At around the same time other groups were starting the same kind of children’s clubs and many of them took the name ‘Band of Hope’, together becoming the Band of Hope movement. The Medical Officer of Health for Liverpool in 1899 conducted a survey among women in prisons to find the effects of a mother’s drinking on infant mortality. Out of 600 children of inebriate mothers, 335, including stillborn, died below two years of age. Further inquiries showed that in a series of cases of children born to drunken mothers, 55.2% of the children died under 2 years of age against 23.9% of children born to sober mothers in similar circumstances of life. Towards the end of the 19th Century the NSPCC, founded in Liverpool, produced a report on the maltreatment of children. In order to illustrate their findings they used an imaginary city of 500,000 people from various social classes and occupations with approximately 1/3 adults and 2/3 children. They concluded ‘One half of the streets of the vast place are inhabited by notorious drunkards’. They estimated that 50% of cases of cruelty were directly related to drink, and among the remainder there were bound to be indirect cases of cruelty as the result of drink.
“To children The Band of Hope must have been the one bright spot of the week, bearing in mind the drab conditions of the times when the public house was the only place of ‘good cheer’ in so many communities. By any standards with which the success or failure of a movement may be judged, the Band of Hope has to be reckoned as a success, almost in a class of its own. What other youth movement in the United Kingdom has ever had a membership of over 3 million?”
(quote from Drink in Great Britain, 1900-1979 Williams\Brake).
Scene out side a Liverpool pub in 1895
in Crosshall Sreet
At the turn of the century various reforms were made in Parliament with the Temperance Movement playing a very high profile in urging the bills through. In 1889 and 1894 the Cruelty to Children Acts established the right of the nation to give children the rights their parents had denied them. In 1901 the Intoxicating liquors (Sale to Children) Act was passed which prevented the sale of intoxicating liquors to children under 14, except in corked and sealed containers.
In 1909 another Act excluded children from such parts of licensed premises where consumption of liquor was the chief feature. Newspapers reported that the Act had had a dramatic effect in almost all public houses and children were no longer to be seen with parents in the bars. From 1909 onwards the school syllabus included education on alcohol, its problems etc. Originally this included the promotion of ‘temperance’. The misuse of alcohol was thought to relate to the misuse of food. The educational approach today relates it to the misuse of drugs.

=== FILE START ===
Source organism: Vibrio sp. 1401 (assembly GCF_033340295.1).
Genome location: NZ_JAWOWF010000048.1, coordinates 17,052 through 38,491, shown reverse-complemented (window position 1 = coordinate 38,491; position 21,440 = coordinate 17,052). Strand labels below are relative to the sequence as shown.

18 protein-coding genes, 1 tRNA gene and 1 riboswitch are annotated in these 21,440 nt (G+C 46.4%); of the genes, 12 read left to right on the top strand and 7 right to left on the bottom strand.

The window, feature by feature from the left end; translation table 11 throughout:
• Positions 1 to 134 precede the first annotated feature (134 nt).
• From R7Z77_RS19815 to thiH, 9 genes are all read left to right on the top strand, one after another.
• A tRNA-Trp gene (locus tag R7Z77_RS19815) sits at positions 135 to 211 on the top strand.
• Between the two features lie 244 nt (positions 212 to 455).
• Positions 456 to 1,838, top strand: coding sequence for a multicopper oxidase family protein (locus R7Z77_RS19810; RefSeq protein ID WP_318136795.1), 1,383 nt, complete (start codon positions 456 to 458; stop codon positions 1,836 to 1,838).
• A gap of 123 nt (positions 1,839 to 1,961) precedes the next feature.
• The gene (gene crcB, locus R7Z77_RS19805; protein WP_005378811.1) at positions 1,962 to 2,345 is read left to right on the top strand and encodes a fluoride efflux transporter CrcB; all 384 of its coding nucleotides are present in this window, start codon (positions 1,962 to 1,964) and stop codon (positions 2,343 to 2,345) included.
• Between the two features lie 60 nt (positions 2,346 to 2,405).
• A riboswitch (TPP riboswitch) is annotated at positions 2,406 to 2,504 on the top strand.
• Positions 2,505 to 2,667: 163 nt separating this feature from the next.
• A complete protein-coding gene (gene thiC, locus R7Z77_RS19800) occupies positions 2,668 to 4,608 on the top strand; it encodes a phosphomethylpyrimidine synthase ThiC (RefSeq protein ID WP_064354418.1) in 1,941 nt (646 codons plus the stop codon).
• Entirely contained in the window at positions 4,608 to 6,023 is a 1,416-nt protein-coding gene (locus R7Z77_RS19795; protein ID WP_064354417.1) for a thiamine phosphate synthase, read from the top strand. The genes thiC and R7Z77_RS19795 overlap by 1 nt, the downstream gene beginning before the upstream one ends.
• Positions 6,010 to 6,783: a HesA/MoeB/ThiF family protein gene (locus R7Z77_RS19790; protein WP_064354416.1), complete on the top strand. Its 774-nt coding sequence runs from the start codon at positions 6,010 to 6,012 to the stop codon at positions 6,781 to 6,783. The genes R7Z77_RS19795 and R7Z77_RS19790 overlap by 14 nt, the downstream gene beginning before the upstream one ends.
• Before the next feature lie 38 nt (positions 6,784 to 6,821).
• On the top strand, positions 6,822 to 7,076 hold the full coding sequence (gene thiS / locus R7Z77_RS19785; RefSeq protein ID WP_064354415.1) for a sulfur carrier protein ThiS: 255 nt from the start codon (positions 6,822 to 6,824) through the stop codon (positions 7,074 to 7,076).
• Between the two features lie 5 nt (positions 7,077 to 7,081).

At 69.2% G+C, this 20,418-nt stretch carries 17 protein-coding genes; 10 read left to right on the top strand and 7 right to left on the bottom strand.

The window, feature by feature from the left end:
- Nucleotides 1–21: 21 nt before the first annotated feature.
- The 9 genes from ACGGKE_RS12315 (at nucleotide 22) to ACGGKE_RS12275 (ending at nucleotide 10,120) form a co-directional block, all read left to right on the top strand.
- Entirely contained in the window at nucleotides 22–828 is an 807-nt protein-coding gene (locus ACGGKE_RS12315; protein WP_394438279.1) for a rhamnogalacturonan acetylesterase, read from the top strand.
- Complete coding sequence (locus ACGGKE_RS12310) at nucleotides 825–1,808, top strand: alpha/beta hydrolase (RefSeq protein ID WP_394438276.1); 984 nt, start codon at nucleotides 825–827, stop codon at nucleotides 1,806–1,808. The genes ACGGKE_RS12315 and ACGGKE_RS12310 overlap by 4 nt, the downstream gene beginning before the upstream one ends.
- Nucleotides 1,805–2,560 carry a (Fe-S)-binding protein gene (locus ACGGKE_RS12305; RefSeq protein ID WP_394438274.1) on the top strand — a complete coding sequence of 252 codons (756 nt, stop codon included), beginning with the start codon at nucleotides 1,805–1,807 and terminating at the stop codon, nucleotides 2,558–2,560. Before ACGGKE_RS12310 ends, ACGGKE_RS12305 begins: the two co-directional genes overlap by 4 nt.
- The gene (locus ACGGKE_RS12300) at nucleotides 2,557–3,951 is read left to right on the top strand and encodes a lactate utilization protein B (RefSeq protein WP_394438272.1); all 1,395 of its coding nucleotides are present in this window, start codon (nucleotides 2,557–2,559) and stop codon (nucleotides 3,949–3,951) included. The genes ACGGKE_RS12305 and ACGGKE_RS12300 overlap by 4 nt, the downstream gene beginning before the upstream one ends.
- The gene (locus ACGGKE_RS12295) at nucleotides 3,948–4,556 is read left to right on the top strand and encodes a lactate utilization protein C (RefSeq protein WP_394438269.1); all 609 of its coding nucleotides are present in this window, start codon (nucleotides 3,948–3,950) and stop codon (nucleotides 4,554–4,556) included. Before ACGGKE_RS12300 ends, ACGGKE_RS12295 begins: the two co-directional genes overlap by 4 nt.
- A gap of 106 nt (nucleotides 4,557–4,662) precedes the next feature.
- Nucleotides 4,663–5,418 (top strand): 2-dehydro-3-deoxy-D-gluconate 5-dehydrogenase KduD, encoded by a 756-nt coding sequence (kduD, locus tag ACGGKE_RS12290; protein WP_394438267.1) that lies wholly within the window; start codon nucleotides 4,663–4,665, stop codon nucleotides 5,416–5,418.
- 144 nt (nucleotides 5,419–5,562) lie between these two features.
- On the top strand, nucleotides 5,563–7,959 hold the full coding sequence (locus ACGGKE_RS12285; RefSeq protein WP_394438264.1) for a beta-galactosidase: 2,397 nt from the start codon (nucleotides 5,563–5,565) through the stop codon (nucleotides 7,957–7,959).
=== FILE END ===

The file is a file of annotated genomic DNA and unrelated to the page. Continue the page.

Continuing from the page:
Recently, the United Kingdom Band of Hope Union has changed and adapted according to the social patterns within British society. This included changing its name in 1995 to Hope UK. With the increased use of illegal drugs the Band of Hope had widened its field of education to include drugs other than alcohol. Its main emphasis now is on education and, while traditions like pledge signing and pageants of queens have ceased, it has begun to grow again in membership and works by providing trained Educators in a variety of settings. Literature is available and is used by many different kinds of groups. Hope UK works with many groups. Some are affiliated and date back to the formation of the Temperance Movement. Most, however, are children’s, youth or church organisations who want specialist help in providing Drug Education. The Voluntary Drug Educator scheme helps increase the profile and work of Hope UK, enabling it to continue to reach and encourage young people to make informed and healthy choices. Hope UK has also developed training for youth workers, parents and others who come into contact with young people, as well as for children (age 0-12 years) and those who work with them.
Liverpool Central Library
Liverpool Records Office
Streets Of Liverpool
By Robert F Edwards